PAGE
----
"A specter is haunting Europe," Karl Marx wrote 150 years ago in "The Communist Manifesto," "the specter of communism." Influenced by Marx's claim that religion is "the opiate of the masses," sociologists have traditionally viewed Buddhism as otherworldly, apolitical, pessimistic, socially apathetic and ethically inert -- the most powerful of religious opiates. Robert Thurman's "Inner Revolution" is a Buddhist manifesto that stands Marx and the sociologists on their heads. A specter is haunting America, he argues, and it's the friendly ghost of Tibetan Buddhism.
Thurman is a Buddhist Studies professor at Columbia University and, if we are to believe Time magazine, one of the 25 most influential people in America. But his real job is playing James Carville to the Dalai Lama's President Clinton. "Inner Revolution" is one part autobiography, two parts philosophy, three parts history and four parts spin. Here readers learn that Thurman was the first Westerner ordained a Tibetan Buddhist monk, that the Buddha was great in bed, that selflessness is the key to real happiness and that Tibet is "a mandala of the peaceful, perfected universe." But Thurman's aim is not to portray Tibet as Shangri-la. It is to portray Buddhism as deeply ethical and political -- "a coup of the spirit."
Like John Dominic Crossan, who has argued that Jesus was a revolutionary, Thurman portrays the Buddha as a liberator -- a "cool hero" who initiated a "cool revolution" that radically transformed society by changing individuals first. His "politics of enlightenment" was countercultural at first, but it eventually went mainstream, finding its highest manifestation in "buddhocratic" (not theocratic!) Tibet.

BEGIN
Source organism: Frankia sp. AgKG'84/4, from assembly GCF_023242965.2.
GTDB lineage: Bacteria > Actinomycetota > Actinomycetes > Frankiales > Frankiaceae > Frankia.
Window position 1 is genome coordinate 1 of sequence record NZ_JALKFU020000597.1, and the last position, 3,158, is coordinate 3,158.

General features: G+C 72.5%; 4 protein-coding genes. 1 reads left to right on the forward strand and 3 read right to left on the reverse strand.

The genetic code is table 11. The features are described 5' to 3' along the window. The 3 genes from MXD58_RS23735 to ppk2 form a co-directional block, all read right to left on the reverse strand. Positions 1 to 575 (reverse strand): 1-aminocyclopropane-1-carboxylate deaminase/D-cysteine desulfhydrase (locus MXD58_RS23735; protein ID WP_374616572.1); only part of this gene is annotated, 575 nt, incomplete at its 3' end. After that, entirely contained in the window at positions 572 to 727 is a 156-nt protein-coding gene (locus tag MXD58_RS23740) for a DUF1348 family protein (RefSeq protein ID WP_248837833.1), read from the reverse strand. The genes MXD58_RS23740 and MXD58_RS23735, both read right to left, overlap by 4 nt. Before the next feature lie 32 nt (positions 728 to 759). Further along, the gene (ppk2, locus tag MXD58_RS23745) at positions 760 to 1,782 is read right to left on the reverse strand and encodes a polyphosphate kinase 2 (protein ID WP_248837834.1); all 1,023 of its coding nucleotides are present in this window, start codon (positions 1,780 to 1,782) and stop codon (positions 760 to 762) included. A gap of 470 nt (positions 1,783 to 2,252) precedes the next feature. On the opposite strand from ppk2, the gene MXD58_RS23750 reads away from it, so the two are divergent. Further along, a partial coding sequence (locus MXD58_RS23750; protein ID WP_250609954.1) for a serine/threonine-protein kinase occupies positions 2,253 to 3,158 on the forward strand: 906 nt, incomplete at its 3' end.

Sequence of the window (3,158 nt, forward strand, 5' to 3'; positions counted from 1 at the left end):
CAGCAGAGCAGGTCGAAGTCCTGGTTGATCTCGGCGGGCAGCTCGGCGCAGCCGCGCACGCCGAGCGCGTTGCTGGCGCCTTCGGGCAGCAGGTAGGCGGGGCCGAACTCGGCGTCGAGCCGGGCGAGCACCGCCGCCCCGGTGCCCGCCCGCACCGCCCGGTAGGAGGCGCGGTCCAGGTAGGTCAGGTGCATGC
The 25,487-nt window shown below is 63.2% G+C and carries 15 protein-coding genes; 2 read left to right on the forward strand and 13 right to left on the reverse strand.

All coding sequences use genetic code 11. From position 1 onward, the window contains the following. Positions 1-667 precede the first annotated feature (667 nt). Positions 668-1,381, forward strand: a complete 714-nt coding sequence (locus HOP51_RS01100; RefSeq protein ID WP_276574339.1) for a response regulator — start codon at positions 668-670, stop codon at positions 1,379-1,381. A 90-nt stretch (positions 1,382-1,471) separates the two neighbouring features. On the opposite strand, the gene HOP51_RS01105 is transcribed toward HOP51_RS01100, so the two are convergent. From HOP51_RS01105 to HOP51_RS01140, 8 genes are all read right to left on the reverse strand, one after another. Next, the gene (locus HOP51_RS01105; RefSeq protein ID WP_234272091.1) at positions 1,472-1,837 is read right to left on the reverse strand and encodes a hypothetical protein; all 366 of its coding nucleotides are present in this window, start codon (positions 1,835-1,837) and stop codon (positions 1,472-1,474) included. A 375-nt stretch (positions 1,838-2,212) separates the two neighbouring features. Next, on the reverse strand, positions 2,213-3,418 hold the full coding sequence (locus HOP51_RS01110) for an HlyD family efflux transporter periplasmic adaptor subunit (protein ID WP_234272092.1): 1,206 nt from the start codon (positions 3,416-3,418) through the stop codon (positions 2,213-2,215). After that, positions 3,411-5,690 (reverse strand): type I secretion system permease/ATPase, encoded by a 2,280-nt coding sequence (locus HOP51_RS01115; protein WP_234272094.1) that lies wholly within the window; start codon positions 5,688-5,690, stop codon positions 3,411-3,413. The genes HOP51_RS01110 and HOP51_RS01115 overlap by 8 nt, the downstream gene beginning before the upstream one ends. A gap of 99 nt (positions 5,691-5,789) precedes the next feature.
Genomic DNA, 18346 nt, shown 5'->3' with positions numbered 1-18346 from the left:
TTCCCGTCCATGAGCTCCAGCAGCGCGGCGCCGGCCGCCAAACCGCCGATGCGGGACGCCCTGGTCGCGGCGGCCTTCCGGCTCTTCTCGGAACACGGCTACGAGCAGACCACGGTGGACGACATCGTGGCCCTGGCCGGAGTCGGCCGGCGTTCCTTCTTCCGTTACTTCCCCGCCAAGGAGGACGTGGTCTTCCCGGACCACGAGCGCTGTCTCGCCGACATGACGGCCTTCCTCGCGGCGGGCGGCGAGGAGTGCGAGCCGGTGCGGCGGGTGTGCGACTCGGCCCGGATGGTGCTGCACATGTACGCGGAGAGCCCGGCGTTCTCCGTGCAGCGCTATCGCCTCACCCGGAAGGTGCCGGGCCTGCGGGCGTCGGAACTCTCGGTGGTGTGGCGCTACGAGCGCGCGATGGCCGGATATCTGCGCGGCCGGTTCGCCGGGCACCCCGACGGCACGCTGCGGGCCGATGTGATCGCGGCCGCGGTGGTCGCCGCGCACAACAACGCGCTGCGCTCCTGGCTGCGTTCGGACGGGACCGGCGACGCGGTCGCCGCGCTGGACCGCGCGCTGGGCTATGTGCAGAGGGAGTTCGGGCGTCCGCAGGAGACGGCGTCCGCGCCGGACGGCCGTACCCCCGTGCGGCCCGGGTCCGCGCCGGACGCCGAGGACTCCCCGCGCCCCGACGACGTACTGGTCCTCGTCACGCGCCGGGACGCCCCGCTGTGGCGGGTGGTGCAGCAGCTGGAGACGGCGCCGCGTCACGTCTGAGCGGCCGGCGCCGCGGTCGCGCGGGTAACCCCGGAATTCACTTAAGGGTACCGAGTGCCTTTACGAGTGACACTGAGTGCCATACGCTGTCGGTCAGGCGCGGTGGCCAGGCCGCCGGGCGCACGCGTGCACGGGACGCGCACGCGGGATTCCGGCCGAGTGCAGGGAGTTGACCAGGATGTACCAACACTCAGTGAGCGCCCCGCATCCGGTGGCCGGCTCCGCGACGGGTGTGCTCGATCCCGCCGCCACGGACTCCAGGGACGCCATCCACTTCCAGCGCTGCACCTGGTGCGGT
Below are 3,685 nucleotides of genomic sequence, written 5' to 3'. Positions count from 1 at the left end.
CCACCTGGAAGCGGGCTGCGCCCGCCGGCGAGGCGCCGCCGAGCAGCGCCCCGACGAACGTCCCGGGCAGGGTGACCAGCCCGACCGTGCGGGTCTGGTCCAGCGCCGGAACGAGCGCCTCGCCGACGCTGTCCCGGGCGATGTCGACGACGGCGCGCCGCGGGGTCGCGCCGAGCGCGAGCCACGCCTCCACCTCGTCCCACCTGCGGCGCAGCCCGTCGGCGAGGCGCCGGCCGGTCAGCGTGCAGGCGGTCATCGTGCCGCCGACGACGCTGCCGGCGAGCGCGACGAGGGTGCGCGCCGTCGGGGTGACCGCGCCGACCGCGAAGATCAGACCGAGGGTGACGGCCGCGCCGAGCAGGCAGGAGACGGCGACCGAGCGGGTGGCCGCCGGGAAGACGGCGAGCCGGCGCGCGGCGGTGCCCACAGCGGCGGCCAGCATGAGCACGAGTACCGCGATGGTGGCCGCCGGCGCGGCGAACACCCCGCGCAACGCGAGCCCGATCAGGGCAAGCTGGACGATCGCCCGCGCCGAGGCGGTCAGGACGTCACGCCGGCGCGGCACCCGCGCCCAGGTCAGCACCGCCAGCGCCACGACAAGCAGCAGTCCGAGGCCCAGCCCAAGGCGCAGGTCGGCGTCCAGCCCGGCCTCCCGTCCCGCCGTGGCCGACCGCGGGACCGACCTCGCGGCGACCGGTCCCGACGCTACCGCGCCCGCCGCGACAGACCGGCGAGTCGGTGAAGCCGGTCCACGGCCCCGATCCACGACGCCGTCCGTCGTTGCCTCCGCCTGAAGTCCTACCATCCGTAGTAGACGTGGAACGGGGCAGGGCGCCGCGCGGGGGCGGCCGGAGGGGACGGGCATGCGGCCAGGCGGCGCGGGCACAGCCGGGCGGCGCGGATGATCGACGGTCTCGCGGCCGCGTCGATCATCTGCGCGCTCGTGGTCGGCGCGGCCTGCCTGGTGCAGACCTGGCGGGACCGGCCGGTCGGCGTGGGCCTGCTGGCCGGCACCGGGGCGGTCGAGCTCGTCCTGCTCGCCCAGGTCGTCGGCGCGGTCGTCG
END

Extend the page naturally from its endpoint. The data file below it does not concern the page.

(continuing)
As the world modernized, Thurman argues, Tibet modernized too. But while the West's modernity was "outer," Tibet's modernity was "inner." It explored inner rather than outer space, championed the spiritual over the material, sacralized rather than secularized the world, and put its trust in individuals over bureaucracies. Nonviolent and tolerant, it achieved its apogee in the monasteries of the "psychonauts" of Tibet. Militaristic modernity, Thurman concludes, has brought us to the brink of nuclear annihilation. Our challenge is to marry inner and outer modernity -- to create a global society (a "United Nations of Earth") that is both spiritually and technologically advanced.
In keeping with its manifesto style, "Inner Revolution" is replete with lists. There are five principles of the politics of enlightenment and four grounds for hope in the 21st century. An appendix, the book's most controversial section, propounds 10 planks in what amounts to a political platform. Here Thurman gets down to business, blasting Newt Gingrich-style Republicans (though not by name) on taxes, crime, race, religious freedom, defense spending and the environment, and endorsing abortion rights, medicinal pot-smoking, universal voter registration and higher salaries for college professors.
Although Thurman presents his book as an antidote to the materialistic modernity of the West, it is also a welcome corrective to the pop Buddhism of Madison Avenue and Hollywood. Say what you want about his specific political proposals, Thurman's vision of a kinder, gentler America merits a hearing. If nothing else, the book demonstrates that not every Tibetan lama is busy shilling something on TV. Robert Thurman may be no Jack Kennedy, but he isn't Stephen Seagal either. His manifesto deserves a thoughtful read.